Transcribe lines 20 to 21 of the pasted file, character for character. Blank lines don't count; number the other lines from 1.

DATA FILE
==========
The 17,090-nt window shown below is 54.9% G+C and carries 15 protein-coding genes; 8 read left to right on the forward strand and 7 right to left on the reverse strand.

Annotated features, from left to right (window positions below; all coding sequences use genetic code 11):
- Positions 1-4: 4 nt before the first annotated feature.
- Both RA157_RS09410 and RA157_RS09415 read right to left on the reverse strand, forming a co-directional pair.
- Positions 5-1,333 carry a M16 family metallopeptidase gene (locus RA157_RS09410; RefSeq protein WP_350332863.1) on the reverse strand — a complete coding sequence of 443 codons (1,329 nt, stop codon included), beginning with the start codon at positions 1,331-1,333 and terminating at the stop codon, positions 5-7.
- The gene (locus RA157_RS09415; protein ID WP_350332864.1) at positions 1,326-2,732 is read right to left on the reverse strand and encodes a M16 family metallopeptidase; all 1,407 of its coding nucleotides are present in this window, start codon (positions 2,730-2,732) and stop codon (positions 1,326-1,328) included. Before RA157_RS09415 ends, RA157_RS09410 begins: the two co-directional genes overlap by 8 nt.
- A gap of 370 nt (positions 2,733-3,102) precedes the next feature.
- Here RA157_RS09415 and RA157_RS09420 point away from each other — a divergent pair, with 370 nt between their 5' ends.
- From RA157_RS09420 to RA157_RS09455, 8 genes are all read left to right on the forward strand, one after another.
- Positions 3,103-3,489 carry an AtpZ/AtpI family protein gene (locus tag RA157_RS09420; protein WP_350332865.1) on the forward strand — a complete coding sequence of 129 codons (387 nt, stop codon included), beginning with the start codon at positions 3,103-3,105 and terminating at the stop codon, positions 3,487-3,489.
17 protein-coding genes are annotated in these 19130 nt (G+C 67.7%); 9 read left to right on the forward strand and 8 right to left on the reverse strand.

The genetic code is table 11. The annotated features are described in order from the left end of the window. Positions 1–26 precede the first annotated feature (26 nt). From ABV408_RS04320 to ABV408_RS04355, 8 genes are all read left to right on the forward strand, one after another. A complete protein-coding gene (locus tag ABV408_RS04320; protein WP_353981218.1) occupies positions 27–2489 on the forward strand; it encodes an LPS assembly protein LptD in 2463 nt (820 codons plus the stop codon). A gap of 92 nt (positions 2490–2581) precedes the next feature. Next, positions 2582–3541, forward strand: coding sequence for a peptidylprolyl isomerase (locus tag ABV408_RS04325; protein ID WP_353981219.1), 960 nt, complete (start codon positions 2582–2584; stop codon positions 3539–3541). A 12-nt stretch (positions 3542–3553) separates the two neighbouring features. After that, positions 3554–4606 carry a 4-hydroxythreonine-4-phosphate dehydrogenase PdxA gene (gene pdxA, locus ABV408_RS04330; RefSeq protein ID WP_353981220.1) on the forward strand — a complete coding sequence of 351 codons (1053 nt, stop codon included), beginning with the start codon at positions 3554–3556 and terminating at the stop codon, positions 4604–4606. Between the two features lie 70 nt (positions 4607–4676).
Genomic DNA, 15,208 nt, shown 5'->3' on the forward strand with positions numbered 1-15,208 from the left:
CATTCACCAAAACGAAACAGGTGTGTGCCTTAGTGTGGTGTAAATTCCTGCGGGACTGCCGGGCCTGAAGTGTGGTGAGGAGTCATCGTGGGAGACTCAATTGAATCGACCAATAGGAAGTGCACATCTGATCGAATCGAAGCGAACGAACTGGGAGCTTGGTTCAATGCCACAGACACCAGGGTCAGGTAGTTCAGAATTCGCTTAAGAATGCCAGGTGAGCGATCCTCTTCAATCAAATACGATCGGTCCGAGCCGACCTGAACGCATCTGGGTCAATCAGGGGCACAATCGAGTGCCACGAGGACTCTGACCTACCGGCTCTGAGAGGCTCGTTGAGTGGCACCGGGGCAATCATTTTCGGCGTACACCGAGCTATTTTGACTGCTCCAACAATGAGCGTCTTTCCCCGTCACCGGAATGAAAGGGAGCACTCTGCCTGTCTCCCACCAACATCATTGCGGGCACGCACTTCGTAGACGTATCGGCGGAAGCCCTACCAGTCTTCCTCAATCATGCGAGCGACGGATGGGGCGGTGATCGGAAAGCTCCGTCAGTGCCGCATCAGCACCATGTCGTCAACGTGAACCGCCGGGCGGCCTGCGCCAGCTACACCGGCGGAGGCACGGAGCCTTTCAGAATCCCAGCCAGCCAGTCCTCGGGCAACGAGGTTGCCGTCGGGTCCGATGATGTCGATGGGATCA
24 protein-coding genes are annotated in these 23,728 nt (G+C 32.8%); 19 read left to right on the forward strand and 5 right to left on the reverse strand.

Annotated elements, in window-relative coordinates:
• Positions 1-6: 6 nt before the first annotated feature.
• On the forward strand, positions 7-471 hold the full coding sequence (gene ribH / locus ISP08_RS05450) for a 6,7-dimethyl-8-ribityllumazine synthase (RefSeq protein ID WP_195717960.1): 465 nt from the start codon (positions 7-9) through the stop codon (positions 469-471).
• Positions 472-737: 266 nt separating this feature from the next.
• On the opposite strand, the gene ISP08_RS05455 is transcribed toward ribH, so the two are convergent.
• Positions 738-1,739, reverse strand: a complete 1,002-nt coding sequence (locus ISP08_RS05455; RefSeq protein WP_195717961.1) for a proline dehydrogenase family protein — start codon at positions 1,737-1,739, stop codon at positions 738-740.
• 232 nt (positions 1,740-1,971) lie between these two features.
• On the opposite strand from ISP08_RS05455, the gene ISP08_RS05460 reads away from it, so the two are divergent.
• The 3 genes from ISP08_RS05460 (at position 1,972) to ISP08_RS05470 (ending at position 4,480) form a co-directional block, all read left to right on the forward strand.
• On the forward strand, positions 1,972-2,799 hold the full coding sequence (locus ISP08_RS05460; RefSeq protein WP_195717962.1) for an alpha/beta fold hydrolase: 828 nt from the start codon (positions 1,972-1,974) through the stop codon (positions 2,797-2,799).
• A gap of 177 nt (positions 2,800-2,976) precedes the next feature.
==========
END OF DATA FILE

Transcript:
• On the opposite strand, the gene ISP08_RS05455 is transcribed toward ribH, so the two are convergent.
• Positions 738-1,739, reverse strand: a complete 1,002-nt coding sequence (locus ISP08_RS05455; RefSeq protein WP_195717961.1) for a proline dehydrogenase family protein — start codon at positions 1,737-1,739, stop codon at positions 738-740.